Latitude: -63 20.5824 Longitude: -56 45.2699
Today was an exceptionally good day, for a cumacean fancier. We have been collecting small organisms from the mud for a few weeks now, with a cumacean (or comma shrimp) here and there, but today there were SO MANY! Among them were some lovely lively examples of the species Cyclaspis gigas, in a particularly striking orange and white pattern, as well as many individuals of Holostylis helleri, a spiky white cumacean. Cumaceans come in a wide variety of shapes, and one of my purposes in being present on this cruise is to document the color patterns that cumaceans have while alive. Small organisms are usually collected as part of bulk samples that are preserved and then sorted later, because sorting requires microscopes and specialized equipment that isn’t always available in the field, and also takes quite a while. Many organisms lose their coloration very quickly after they are preserved, which means we don’t know what they look like when alive, or if there are species specific color patterns that could help identify them. However, we are lucky enough to have microscopes and amazing camera setups that take really nice pictures even while the ship is rocking and rolling or breaking ice, so we are able to document their colors before they are preserved.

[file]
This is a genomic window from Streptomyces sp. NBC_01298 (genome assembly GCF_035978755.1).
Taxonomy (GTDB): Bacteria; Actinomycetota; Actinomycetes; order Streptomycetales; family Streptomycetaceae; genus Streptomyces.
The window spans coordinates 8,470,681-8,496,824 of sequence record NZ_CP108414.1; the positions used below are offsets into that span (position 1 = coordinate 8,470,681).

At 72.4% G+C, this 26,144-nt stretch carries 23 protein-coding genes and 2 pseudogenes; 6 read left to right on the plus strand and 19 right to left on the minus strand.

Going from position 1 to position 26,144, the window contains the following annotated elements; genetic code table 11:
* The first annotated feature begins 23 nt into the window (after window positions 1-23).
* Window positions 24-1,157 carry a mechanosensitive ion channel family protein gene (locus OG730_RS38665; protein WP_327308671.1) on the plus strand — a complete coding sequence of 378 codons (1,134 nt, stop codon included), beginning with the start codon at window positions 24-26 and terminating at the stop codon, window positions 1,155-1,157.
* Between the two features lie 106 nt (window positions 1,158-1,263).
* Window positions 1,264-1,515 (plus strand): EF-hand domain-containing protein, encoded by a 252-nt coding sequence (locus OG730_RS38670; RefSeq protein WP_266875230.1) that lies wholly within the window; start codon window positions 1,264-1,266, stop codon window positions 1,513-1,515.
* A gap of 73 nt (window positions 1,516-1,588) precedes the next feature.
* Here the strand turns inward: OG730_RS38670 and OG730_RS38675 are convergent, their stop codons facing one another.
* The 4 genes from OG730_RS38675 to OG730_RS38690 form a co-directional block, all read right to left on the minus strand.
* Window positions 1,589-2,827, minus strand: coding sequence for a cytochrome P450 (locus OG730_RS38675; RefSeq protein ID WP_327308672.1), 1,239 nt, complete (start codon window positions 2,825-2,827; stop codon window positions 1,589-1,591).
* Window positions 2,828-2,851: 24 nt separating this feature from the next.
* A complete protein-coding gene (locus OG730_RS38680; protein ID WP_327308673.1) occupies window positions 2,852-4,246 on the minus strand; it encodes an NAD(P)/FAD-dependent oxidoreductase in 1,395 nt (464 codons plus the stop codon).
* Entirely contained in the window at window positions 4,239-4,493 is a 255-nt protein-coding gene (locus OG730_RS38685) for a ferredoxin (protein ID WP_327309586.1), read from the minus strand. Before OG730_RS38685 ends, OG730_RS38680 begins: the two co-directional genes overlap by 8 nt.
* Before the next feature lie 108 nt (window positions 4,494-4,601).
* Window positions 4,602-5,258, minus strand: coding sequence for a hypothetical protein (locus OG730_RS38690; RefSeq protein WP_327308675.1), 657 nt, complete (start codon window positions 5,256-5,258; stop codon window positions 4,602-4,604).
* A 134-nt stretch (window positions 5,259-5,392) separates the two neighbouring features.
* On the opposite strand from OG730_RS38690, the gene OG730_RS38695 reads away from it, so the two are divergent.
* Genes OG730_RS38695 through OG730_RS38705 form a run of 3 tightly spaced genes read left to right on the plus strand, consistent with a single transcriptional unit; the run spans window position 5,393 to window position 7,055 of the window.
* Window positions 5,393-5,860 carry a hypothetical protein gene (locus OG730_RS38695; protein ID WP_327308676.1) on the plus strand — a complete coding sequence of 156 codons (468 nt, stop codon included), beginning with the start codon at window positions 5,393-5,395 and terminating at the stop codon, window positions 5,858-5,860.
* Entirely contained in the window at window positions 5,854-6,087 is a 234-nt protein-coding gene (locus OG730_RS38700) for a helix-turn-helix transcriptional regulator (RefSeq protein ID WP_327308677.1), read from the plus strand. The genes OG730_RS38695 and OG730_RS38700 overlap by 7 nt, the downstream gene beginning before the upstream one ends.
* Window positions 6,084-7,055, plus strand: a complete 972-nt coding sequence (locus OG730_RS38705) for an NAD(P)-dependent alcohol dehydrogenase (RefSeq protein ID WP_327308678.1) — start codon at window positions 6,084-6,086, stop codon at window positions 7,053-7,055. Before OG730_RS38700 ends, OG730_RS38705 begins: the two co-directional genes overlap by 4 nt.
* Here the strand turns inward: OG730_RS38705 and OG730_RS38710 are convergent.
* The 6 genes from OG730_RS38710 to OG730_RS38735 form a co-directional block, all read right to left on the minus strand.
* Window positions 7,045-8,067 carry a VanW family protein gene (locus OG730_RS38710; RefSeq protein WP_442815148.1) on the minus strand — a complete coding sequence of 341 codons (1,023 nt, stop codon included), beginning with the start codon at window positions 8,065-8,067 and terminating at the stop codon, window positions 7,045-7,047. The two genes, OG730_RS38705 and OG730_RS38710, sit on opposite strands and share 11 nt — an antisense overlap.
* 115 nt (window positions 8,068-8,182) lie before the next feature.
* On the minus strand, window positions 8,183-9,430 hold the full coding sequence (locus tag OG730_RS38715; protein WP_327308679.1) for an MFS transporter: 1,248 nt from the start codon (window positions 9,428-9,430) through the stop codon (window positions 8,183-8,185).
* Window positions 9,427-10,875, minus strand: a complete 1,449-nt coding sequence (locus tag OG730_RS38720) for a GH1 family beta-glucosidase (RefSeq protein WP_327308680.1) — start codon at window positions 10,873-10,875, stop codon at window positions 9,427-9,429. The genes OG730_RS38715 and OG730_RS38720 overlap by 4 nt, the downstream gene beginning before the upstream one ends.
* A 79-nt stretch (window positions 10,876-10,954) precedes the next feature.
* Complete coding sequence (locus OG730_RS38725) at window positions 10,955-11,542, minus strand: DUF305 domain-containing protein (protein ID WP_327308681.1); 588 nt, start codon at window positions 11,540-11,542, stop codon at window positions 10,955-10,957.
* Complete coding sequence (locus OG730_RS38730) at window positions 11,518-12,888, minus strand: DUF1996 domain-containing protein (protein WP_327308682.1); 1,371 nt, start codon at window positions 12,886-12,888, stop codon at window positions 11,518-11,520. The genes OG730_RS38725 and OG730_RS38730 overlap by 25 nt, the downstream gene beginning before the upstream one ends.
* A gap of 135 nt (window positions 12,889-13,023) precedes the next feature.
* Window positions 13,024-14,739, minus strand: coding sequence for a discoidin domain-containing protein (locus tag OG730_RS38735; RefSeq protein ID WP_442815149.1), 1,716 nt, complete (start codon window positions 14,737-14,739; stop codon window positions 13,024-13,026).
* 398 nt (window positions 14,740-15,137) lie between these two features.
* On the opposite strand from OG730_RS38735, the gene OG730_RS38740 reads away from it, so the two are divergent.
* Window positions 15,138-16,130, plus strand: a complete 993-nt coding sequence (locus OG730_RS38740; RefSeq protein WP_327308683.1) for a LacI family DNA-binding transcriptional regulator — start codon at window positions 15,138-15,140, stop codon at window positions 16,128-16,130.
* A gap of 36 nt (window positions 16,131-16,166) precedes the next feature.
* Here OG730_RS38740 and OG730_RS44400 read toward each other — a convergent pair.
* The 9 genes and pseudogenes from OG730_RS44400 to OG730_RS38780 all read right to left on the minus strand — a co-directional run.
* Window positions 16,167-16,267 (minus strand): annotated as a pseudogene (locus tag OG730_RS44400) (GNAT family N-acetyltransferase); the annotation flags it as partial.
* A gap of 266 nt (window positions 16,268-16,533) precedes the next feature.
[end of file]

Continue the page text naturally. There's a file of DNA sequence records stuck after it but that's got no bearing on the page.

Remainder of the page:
Studying small organisms requires dedication and a willingness to sweat the small stuff. Our time is split between working on deck and working in the lab.
Sarah Gerken, Ph.D.
Department of Biological Sciences
University of Alaska Anchorage